(Reuters) – Wells Fargo & Co said on Wednesday it put two executives on leave in connection with ongoing regulatory reviews into the bank’s retail sales practices. Chief Administration Officer Hope Hardison and Chief Auditor David Julian have begun leaves of absence and will no longer be members of the bank’s operating committee, the bank said. The bank declined to comment on the reason for the moves, which it announced in a press release. Hardison is a 24-year veteran of Wells Fargo and assumed the CAO role in 2015, according to the company website. Julian joined Wells through its merger with Wachovia Corp and has served as chief auditor since 2012, according to LinkedIn. Wells Fargo has been coping with the fallout of a sales practice scandal since late 2016, when it was revealed that millions of fake accounts may have been opened in customers’ names by bankers facing lofty sales targets.
Since then the bank has been hit with penalties including a $1 billion fine and a cap on assets put in place by the Federal Reserve.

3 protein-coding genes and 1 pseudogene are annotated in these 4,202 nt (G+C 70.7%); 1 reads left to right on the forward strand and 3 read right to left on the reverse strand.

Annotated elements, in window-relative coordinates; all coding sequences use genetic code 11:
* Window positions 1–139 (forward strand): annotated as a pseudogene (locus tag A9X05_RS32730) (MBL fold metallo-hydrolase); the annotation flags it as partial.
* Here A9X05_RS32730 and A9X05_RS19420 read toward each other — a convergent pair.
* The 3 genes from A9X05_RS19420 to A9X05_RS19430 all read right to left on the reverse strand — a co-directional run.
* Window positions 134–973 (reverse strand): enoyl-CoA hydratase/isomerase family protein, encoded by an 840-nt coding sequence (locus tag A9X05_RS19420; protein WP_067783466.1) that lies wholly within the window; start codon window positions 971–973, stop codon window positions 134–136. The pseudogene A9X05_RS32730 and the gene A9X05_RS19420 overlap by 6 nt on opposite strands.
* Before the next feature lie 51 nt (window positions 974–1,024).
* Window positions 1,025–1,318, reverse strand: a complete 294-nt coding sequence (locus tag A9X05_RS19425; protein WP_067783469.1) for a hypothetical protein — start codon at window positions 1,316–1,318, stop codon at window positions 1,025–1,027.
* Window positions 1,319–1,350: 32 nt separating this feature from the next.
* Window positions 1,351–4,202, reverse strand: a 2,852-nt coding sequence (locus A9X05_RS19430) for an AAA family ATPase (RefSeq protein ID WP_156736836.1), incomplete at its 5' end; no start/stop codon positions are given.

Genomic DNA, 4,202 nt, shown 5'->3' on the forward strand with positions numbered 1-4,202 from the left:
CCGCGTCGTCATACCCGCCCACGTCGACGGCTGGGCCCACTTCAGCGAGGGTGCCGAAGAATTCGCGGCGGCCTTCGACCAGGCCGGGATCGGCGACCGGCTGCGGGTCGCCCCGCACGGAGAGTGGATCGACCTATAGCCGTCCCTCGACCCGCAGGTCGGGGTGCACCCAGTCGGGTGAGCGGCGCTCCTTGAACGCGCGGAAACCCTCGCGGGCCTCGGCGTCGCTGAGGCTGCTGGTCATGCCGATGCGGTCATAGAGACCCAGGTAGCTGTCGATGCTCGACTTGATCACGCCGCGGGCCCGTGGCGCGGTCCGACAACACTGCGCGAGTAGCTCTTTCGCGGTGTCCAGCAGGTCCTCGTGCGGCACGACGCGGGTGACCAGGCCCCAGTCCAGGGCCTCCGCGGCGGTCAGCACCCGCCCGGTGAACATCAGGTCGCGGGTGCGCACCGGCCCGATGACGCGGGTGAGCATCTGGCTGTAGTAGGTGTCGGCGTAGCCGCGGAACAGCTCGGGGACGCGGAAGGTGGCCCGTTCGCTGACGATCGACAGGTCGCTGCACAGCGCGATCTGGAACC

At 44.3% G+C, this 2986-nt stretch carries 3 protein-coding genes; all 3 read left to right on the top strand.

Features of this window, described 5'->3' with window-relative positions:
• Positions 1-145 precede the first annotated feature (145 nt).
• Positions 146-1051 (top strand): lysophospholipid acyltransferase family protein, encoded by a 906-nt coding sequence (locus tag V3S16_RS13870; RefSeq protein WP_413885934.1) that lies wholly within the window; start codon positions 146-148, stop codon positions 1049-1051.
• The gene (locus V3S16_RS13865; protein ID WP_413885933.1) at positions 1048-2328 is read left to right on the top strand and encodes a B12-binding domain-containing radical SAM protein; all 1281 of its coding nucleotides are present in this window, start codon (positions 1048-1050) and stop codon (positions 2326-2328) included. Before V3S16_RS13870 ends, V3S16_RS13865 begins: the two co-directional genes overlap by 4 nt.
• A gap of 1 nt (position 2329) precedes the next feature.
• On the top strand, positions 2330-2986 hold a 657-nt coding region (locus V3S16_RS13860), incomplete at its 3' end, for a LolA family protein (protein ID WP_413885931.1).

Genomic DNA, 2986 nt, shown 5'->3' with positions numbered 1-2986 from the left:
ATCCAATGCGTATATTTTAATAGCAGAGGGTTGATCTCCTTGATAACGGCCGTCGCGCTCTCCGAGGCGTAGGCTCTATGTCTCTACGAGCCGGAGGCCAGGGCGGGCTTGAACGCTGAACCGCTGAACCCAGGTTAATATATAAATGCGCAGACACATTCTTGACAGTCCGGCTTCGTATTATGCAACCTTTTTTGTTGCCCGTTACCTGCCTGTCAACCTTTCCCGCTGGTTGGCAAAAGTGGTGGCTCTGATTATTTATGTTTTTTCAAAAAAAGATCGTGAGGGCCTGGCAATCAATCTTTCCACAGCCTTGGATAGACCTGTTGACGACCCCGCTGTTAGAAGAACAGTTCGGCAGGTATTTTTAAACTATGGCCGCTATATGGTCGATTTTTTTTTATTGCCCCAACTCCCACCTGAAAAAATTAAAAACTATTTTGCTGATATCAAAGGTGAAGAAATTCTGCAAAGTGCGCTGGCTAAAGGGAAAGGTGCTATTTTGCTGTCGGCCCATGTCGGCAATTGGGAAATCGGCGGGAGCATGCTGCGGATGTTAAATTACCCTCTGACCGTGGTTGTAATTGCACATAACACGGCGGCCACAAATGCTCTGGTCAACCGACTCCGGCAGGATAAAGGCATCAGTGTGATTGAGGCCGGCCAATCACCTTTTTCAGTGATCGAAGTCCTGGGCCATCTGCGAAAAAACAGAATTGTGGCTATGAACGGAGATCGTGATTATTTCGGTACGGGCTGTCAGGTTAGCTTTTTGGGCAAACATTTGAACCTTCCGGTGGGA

Earlier this week, the bank settled for $65 million with the New York attorney general’s office which alleged that the bank misled investors about its sales practices. The fourth-largest U.S. lender is still facing inquiries into its customer sales abuses by the Department of Justice, the Securities and Exchange Commission and the Department of Labor, according to Wells Fargo’s most recent regulatory disclosure. The bank is also facing several class-action lawsuits from angry customers. “We remain steadfast in our focus on making things right for customers and building a better Wells Fargo,” Chief Executive Officer Tim Sloan said in a statement on Wednesday.